Potential: See the potential in yourself, others and situations. This involves seeing past the obvious. Bear in mind that this involves seeing both the potential upside and downside. Many times, potential is evident in the contextual information surrounding people and situations.
What this really involves is taking the long view on things, instead of being short sited. Life is an evolution not an event. Everything and everyone is moving toward a destiny. Were we are today, no matter what we do or say, is not where we will eventually wind up.
Dignity: Did you know that when you trample on someone’s dignity, you trample on your own at the same time? If you have ever watched someone attack someone else’s dignity, you know what I mean. What did you think about the aggressor?
This is the root of the bullying dilemma. The bully is actually the one with the low self-esteem and they need to tear down someone else to feel better about themselves. Seeking a win/lose victory is hollow when a win/win victory is possible.
On the other hand, how do you feel when you preserve someone else’s dignity? I recently witnessed an elderly lady wondering a grocery store parking lot looking for her car. A young man came up to her and said “Are you having trouble finding your car, sweet heart”. She replied that this was so and the young man helped her find the vehicle and gave her a hug. I asked him if he knew her and he said that he didn’t. He also said that he had a grandmother that age and hoped that someone would help her if she were in a similar situation. I told him I was proud of him.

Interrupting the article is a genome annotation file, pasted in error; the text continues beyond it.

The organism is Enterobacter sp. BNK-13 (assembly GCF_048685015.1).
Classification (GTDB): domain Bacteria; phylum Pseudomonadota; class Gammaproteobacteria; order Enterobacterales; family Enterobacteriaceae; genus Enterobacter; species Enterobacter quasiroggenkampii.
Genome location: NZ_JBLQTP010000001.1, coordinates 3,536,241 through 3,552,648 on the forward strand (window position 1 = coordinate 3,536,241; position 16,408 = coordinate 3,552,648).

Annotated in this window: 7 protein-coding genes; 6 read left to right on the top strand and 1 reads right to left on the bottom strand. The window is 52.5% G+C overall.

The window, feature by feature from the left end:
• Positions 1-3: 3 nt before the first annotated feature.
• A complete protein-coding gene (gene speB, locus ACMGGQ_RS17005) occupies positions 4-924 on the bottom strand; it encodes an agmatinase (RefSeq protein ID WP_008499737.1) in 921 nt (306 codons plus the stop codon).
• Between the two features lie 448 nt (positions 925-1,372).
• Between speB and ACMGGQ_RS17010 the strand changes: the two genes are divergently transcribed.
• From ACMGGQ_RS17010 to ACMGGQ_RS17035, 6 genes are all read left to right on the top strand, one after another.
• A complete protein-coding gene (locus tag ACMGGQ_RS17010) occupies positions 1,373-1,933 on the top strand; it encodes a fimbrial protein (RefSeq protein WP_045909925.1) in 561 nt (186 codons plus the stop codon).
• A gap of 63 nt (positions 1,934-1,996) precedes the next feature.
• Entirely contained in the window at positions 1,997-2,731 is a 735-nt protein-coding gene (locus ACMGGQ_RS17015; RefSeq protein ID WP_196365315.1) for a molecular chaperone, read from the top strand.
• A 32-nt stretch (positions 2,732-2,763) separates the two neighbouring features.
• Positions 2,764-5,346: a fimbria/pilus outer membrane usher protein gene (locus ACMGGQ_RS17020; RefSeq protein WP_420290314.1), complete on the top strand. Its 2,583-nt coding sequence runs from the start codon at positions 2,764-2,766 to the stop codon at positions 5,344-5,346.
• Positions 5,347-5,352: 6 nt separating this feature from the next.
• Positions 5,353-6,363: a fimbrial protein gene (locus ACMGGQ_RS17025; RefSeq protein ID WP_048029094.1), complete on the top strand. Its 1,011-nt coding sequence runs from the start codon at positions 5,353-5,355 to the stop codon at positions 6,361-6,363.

Like the young man in the story above, I hope that paying it forward is a real possibility some day for me. What would the people in the wake of your life say about your concern for the dignity of others? What do you want them to say about you?
Connectivity: This is the difference between being independent or interdependent. We are better when we walk together than when we walk alone. We are meant to connect with others. Interdependent people are nearly always happier and more effective than independent people.
It is easy to connect with those who agree with us on current issues, but we must also connect with those with whom we disagree. We are all in this together. Look up “The Pale Blue Dot” on the internet. This is an enlightening perspective on our collective humanity.